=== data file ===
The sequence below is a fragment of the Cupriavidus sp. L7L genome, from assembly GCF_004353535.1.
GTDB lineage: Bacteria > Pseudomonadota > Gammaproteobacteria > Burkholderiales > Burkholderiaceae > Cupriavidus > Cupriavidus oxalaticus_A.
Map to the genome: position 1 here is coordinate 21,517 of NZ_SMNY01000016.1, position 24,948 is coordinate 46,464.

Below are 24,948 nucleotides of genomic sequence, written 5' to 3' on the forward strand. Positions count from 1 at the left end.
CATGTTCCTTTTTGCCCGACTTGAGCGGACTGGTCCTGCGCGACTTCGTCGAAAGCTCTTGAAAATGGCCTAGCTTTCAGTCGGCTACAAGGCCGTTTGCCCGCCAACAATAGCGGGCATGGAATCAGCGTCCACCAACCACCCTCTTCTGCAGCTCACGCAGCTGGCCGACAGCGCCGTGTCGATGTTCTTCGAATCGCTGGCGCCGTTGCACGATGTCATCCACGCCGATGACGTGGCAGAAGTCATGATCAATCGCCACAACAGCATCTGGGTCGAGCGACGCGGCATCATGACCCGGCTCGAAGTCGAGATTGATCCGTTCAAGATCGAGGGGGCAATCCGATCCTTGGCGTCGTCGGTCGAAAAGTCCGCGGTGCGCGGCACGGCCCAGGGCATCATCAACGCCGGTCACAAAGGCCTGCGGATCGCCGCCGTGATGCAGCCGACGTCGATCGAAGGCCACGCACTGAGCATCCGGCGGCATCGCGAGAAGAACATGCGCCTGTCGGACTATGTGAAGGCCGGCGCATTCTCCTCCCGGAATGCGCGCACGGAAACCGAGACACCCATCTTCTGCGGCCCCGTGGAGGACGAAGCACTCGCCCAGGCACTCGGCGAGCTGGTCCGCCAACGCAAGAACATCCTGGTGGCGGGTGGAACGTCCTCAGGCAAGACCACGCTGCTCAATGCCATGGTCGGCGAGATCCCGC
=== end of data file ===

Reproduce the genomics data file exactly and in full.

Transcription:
The sequence below is a fragment of the Cupriavidus sp. L7L genome, from assembly GCF_004353535.1.
GTDB lineage: Bacteria > Pseudomonadota > Gammaproteobacteria > Burkholderiales > Burkholderiaceae > Cupriavidus > Cupriavidus oxalaticus_A.
Map to the genome: position 1 here is coordinate 21,517 of NZ_SMNY01000016.1, position 24,948 is coordinate 46,464.

Below are 24,948 nucleotides of genomic sequence, written 5' to 3' on the forward strand. Positions count from 1 at the left end.
CATGTTCCTTTTTGCCCGACTTGAGCGGACTGGTCCTGCGCGACTTCGTCGAAAGCTCTTGAAAATGGCCTAGCTTTCAGTCGGCTACAAGGCCGTTTGCCCGCCAACAATAGCGGGCATGGAATCAGCGTCCACCAACCACCCTCTTCTGCAGCTCACGCAGCTGGCCGACAGCGCCGTGTCGATGTTCTTCGAATCGCTGGCGCCGTTGCACGATGTCATCCACGCCGATGACGTGGCAGAAGTCATGATCAATCGCCACAACAGCATCTGGGTCGAGCGACGCGGCATCATGACCCGGCTCGAAGTCGAGATTGATCCGTTCAAGATCGAGGGGGCAATCCGATCCTTGGCGTCGTCGGTCGAAAAGTCCGCGGTGCGCGGCACGGCCCAGGGCATCATCAACGCCGGTCACAAAGGCCTGCGGATCGCCGCCGTGATGCAGCCGACGTCGATCGAAGGCCACGCACTGAGCATCCGGCGGCATCGCGAGAAGAACATGCGCCTGTCGGACTATGTGAAGGCCGGCGCATTCTCCTCCCGGAATGCGCGCACGGAAACCGAGACACCCATCTTCTGCGGCCCCGTGGAGGACGAAGCACTCGCCCAGGCACTCGGCGAGCTGGTCCGCCAACGCAAGAACATCCTGGTGGCGGGTGGAACGTCCTCAGGCAAGACCACGCTGCTCAATGCCATGGTCGGCGAGATCCCGC